By Caitlin Ostroff and David Gauthier-Villars
The Turkish lira slid to its lowest level in two years Wednesday as investors speculated that its central bank would struggle to stem the currency's decline amid the coronavirus economic crunch.
The lira dropped 1.1% against the dollar, with one dollar buying 7.15 Turkish lira, which would be its lowest closing level ever, after falling by nearly a fifth this year. The lira briefly traded at a weaker level on an intraday basis during Turkey's August 2018 currency panic.
Turkey entered the coronavirus economic crisis already in weak financial shape, with high inflation and anemic growth. Its tourism sector, a key part of the economy, faces a major downturn. And much of its biggest export market, the European Union, is under lockdown.
Faced with dwindling foreign-currency reserves, Turkey has held talks with U.S. officials to see if the Turkish central bank could gain access to dollar swap lines rolled out by the Federal Reserve, according to a senior Turkish official and a top U.S. diplomat.
Turkey wasn't among the countries, such as Mexico, Brazil and Norway, that the Federal Reserve offered dollar lending swap-line agreements to in March.
Turkey drew down more than $19 billion from foreign-exchange reserves in March, buying the lira to cap its decline against the dollar. This brought total reserves to around $56 billion, but the true number may be much lower.
Much of those reserve funds likely come from the central bank borrowing dollars from domestic banks, which means the central bank owes more foreign currency to them than it has in its coffers, according to Brad Setser, a senior fellow at New York-based Council on Foreign Relations.
A falling currency and depleted reserves will heap pressure on Turkish banks, which have almost $79 billion of short-term foreign-currency debt due by February 2021, according to data from Turkey's central bank.
"It seems as if the confidence in the central bank is disappearing pretty quickly," said Per Hammarlund, chief emerging-market strategist at SEB Markets. "We know the central bank is running out of money. They are bleeding reserves."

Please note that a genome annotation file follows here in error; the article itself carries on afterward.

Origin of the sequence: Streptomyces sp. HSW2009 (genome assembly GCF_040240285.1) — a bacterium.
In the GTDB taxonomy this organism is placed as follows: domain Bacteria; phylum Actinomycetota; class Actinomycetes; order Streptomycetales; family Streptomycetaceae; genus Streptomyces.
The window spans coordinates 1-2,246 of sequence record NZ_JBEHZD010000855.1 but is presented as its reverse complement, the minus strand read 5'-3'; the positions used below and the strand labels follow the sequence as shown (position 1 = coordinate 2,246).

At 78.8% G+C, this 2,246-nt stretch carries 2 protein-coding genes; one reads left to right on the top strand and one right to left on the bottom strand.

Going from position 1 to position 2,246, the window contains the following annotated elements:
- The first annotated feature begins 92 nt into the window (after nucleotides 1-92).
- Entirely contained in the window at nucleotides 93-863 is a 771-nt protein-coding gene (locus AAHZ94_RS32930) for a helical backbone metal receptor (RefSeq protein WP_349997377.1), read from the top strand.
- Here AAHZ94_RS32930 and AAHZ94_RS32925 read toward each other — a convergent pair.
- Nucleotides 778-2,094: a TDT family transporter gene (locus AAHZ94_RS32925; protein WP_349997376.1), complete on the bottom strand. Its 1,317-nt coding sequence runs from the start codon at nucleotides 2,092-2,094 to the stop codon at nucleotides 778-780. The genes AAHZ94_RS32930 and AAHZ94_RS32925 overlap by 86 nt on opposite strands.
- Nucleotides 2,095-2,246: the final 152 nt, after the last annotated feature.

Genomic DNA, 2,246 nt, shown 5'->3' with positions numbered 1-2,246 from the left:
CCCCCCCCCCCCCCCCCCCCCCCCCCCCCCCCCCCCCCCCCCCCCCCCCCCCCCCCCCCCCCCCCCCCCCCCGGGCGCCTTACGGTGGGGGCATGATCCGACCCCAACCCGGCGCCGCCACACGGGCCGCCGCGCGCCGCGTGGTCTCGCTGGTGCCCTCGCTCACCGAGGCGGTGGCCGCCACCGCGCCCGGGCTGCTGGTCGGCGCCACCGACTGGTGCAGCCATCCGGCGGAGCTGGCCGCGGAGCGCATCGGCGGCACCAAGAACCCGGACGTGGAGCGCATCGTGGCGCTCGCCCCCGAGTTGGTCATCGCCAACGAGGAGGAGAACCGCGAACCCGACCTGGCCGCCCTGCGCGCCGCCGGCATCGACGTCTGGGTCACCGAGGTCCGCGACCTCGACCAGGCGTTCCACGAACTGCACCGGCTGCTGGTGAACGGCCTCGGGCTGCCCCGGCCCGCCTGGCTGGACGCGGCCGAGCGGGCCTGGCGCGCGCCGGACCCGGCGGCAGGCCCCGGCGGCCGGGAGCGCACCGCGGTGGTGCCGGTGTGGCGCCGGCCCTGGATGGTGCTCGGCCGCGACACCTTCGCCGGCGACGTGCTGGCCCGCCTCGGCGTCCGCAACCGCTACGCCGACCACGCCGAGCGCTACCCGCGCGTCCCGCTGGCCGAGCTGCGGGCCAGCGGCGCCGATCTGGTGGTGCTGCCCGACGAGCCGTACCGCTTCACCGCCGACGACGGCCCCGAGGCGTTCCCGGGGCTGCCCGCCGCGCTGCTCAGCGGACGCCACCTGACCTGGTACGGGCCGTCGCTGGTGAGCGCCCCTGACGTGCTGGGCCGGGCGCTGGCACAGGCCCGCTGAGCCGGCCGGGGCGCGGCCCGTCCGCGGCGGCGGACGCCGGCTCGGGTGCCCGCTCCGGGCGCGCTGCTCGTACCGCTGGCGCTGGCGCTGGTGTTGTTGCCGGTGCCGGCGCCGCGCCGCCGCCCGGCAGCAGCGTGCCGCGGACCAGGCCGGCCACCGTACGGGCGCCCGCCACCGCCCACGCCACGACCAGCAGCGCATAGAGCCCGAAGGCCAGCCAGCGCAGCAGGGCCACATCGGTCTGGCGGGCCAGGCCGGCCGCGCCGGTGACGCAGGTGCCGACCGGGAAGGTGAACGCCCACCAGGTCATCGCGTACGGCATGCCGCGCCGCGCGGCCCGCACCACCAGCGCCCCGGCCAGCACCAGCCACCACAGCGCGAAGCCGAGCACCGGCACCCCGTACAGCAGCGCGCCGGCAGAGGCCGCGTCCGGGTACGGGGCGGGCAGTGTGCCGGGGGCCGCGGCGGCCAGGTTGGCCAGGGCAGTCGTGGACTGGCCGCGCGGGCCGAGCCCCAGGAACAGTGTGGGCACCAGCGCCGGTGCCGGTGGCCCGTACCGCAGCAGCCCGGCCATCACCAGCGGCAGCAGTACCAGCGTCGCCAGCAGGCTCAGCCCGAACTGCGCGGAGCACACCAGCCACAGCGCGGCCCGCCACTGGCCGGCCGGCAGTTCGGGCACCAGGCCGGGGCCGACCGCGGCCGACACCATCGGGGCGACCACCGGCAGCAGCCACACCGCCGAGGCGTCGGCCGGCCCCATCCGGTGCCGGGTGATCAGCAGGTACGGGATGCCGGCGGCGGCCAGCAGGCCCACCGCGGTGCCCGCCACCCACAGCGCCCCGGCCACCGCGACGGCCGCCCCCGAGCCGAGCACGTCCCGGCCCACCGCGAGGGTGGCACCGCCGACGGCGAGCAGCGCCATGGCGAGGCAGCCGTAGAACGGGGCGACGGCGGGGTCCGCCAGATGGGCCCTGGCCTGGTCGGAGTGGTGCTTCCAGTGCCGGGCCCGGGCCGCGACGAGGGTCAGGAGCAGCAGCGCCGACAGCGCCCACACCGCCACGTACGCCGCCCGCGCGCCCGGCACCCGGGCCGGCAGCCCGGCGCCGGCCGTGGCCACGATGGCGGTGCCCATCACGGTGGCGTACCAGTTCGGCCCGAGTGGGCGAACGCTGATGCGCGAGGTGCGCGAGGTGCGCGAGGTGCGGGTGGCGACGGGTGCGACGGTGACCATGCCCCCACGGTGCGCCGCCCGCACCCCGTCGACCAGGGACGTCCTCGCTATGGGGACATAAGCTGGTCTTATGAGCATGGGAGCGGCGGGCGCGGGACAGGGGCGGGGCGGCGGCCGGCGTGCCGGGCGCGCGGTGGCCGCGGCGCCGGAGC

Following a sharp selloff in the lira in the summer of 2018, the Turkish central bank stabilized the national currency by sharply raising its benchmark interest rate. But under pressure from Turkish President Recep Tayyip Erdogan, who said the priority was to boost loan distribution in the pursuit of strong economic growth, the central bank slashed its lending rate to 8.75% from 24% over the past 10 months, leaving the lira exposed to investor sentiment.
"For Turkey in particular, high inflation has been a huge problem and that's one of the reasons the currency has been so heavily controlled," said Viraj Patel, a foreign-exchange and global-rates strategist at research firm Arkera.
The usual port of call for countries facing difficulties with their national currencies is the International Monetary Fund. But Mr. Erdogan has repeatedly ruled out turning to the Washington-based institution. Members of his administration have explained that it would be a sign of weakness, which would risk undermining the 66-year-old president's political standing at home.
Analysts said the U.S. would be loath to extend swap-line assistance to Turkey, in part because of unresolved tensions born out of Ankara's decision to procure S-400 air-defense systems from Russia.
"The political landscape might change," said Haluk Burumcekci, an economist and financial consultant based in Istanbul. "But I don't expect the Fed will help Turkey because of the S-400 issue and because of a lack of transparency on the part of the central bank over foreign-currency reserves."
In a recent online briefing organized by the Atlantic Council think tank, U.S. Ambassador to Turkey David Satterfield confirmed that Ankara had been in contact with the Federal Reserve, and said issuing swap line was a financial, not a political question.
"There are certain requirements set by the open markets committee of the Fed with respect to potential eligibility," the ambassador said. "They are financial monetary requirements, and conditions that are not politically linked."
A Fed spokesman didn't immediately respond to a request for comment.
Facing similar problems last year, Ankara sought help from Qatar and China, which lent $5 billion and $1 billion through swap lines to Turkey, respectively.
One silver lining for Turkey this year: The collapse in oil prices and diminished energy bills have reduced some of Turkey's immediate needs for foreign currencies.
Write to Caitlin Ostroff at email@example.com and David Gauthier-Villars at David.Gauthier-Villars@wsj.com
Corrections & Amplifications
This article was corrected at 1458 GMT because the original misspelled Haluk Burumcekci's first name as Hakul Burumcekci.